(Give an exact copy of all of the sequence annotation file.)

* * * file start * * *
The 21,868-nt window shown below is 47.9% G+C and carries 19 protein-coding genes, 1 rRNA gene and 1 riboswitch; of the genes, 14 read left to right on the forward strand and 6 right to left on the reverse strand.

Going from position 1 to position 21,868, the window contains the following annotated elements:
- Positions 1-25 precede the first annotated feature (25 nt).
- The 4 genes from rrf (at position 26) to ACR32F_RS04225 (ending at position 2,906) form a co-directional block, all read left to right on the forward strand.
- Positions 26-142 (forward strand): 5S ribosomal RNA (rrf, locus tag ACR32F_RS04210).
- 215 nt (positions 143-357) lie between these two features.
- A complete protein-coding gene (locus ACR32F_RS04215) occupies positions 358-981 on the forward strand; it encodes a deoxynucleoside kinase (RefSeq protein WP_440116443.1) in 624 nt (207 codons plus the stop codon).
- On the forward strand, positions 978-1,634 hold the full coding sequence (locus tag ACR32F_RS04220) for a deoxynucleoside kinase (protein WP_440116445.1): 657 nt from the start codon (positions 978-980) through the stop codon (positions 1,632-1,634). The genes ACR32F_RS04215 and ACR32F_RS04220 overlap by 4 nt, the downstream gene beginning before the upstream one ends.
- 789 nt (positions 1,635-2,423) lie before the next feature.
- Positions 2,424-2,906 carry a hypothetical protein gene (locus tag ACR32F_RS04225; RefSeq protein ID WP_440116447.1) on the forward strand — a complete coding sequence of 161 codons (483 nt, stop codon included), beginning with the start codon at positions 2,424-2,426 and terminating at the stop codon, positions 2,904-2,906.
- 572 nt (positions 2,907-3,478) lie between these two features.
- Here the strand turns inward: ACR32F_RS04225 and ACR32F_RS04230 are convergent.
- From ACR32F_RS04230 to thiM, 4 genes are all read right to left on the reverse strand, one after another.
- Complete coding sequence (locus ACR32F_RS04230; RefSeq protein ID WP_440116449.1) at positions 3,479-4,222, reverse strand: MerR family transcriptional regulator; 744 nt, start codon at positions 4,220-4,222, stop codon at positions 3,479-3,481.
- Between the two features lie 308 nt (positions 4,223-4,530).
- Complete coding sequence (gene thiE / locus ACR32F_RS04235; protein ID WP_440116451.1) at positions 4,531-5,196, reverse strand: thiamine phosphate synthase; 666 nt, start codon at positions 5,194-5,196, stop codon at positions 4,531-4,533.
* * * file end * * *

The 21,868-nt window shown below is 47.9% G+C and carries 19 protein-coding genes, 1 rRNA gene and 1 riboswitch; of the genes, 14 read left to right on the forward strand and 6 right to left on the reverse strand.

Going from position 1 to position 21,868, the window contains the following annotated elements:
- Positions 1-25 precede the first annotated feature (25 nt).
- The 4 genes from rrf (at position 26) to ACR32F_RS04225 (ending at position 2,906) form a co-directional block, all read left to right on the forward strand.
- Positions 26-142 (forward strand): 5S ribosomal RNA (rrf, locus tag ACR32F_RS04210).
- 215 nt (positions 143-357) lie between these two features.
- A complete protein-coding gene (locus ACR32F_RS04215) occupies positions 358-981 on the forward strand; it encodes a deoxynucleoside kinase (RefSeq protein WP_440116443.1) in 624 nt (207 codons plus the stop codon).
- On the forward strand, positions 978-1,634 hold the full coding sequence (locus tag ACR32F_RS04220) for a deoxynucleoside kinase (protein WP_440116445.1): 657 nt from the start codon (positions 978-980) through the stop codon (positions 1,632-1,634). The genes ACR32F_RS04215 and ACR32F_RS04220 overlap by 4 nt, the downstream gene beginning before the upstream one ends.
- 789 nt (positions 1,635-2,423) lie before the next feature.
- Positions 2,424-2,906 carry a hypothetical protein gene (locus tag ACR32F_RS04225; RefSeq protein ID WP_440116447.1) on the forward strand — a complete coding sequence of 161 codons (483 nt, stop codon included), beginning with the start codon at positions 2,424-2,426 and terminating at the stop codon, positions 2,904-2,906.
- 572 nt (positions 2,907-3,478) lie between these two features.
- Here the strand turns inward: ACR32F_RS04225 and ACR32F_RS04230 are convergent.
- From ACR32F_RS04230 to thiM, 4 genes are all read right to left on the reverse strand, one after another.
- Complete coding sequence (locus ACR32F_RS04230; RefSeq protein ID WP_440116449.1) at positions 3,479-4,222, reverse strand: MerR family transcriptional regulator; 744 nt, start codon at positions 4,220-4,222, stop codon at positions 3,479-3,481.
- Between the two features lie 308 nt (positions 4,223-4,530).
- Complete coding sequence (gene thiE / locus ACR32F_RS04235; protein ID WP_440116451.1) at positions 4,531-5,196, reverse strand: thiamine phosphate synthase; 666 nt, start codon at positions 5,194-5,196, stop codon at positions 4,531-4,533.